This Mockmosa recipe trades the champagne out for some sparkling white grape juice, which makes a perfect non-alcoholic replacement. Look for grape juice brands that are dry in flavor, with little or no sugar or corn syrup, to replicate the champagne taste. Combine them in a champagne flute and, if you want to add a unique touch, garnish the drink with a mint sprig.
Usually, screwdrivers are made by combining vodka and orange juice. Replacing the alcoholic ingredient with ginger ale doesn’t drop the tastiness level at all. Leaf.Tv shows how to prepare this variation of the simple two-ingredient mixture.
Start with ice cubes, fill half the glass with ginger ale, and then top it off with a pulpy orange juice brand of your choice. Finish the process with a swizzle stick to combine the two liquid ingredients until the colors have swirled together to mimic a screwdriver. Before the ice melts, sit back and drink up.
Virgin Cucumber Mojito
This smooth-tasting drink is a favorite when temperatures rise and the summer season hits its peak. The alcoholic version includes rum, but it’s not really necessary to create the drink’s refreshing taste. A Frugal Chick has a great alternative to this classic, and the only change is dropping the alcoholic ingredient. Combine one lime, some mint leaves, white sugar, two cucumber slices, ice cubes and soda together for another version of perfection.
Cocktails are a staple of American drinking culture, especially at restaurants or bars with a group of friends or on a date. In the summer, they become staples for days spent by the pool or on the beach. But don’t give up — or give in to temptation — if you originally hoped to spend your day or night without any alcohol. These mocktails not only flatter the originals with their imitation, but they sometimes raise the bar even higher.
Space Beer Is The Final Frontier Of Beer
If you’ve ever seen people drink those little travel bottles of booze on an airplane because they are nervous about flying, imagine what you’re going to need when you are flying toward outer space to stay in one of those fancy space hotels.
Space Beer, that’s what you need. It will help you to blast off while you’re blasting off. Hailed as the world’s first beer for space, Vostok Space beer is specially designed to be drunken in space. Is that proper English? You’ll get drunken in space alright.
Anyway, 4 Pines Brewing Company and Saber Astronautics have teamed up to not only create a space beer but also a space beer bottle so people can drink it in space. Why? Because, beer.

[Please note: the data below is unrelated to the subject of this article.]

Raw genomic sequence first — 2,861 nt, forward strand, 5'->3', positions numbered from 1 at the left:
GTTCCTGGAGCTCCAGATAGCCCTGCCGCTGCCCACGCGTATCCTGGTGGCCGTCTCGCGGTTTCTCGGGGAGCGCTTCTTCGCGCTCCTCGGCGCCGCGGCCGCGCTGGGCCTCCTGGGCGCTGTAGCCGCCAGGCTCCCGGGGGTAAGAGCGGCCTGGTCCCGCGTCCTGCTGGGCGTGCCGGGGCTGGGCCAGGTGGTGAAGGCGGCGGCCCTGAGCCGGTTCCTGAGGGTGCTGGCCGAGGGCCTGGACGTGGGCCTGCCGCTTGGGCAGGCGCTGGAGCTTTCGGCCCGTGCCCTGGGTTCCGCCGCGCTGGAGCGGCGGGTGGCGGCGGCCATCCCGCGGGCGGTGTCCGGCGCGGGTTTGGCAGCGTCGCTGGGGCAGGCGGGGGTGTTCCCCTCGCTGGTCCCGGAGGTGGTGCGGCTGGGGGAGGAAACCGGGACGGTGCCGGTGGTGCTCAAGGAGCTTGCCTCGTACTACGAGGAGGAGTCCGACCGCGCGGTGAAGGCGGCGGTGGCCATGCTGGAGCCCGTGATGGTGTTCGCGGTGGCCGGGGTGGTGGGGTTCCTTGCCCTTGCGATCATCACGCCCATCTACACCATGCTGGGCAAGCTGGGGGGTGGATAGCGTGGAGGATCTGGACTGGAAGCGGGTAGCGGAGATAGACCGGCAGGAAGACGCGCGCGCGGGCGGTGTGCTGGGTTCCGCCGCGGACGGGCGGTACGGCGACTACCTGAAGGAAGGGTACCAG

These guys know that space travel is our destiny and they want to be ready with the necessary beverages. As they point out on their Indiegogo page, there is now more recreational space flights that have been booked than there have been astronauts in space in the last 57 years.
Space tourism is happening, and soon. Do you want to take your trip without beer? Of course not. Whether it’s a suborbital flight or a trip to Mars, a beer would be great. You need a space beer bottle because physics are different in space. There’s no gravity for the liquid to pour. They equate it to making a fuel tank for beer.
This is a noble cause. When you are that first tourist on the moon, you’ll stop and say, *BURP* “That’s one small burp for man, one giant burp for mankind.”
If You’re A Fan Of Jack Daniel’s, You’ve Got To Make The Pilgrimage To Lynchburg
Earlier this month, the folks at Jack Daniel’s flew us down to Lynchburg, Tennessee to visit the iconic Jack Daniel’s Distillery, where the world-famous Old No. 7 has been produced for over 150 years, to learn firsthand about how their Tennessee Whiskey is made.
As someone who’s been drinking Jack Daniel’s for the greater part of 20 years, I was excited to learn more about the brand’s history of making whiskey, and the man behind it.
Our journey began in Nashville, about an hour and a half north of Lynchburg. During our ride to the distillery, our guide gave us some history about Jasper Newton Daniel (Jack), and the interesting road that led him to start Jack Daniel’s Tennessee Whiskey.
Born in 1849, Jack Daniel was the youngest of 10 children, with his mother dying shortly after his birth (likely due to complications from childbirth). A few years later, his father remarried and had another 3 children with his new wife. Jack leaves home at a very young age and he is taken in by Reverend Dan Call, where he works on the family farm. And on his farm, he had a still, which Jack quickly took interest in it.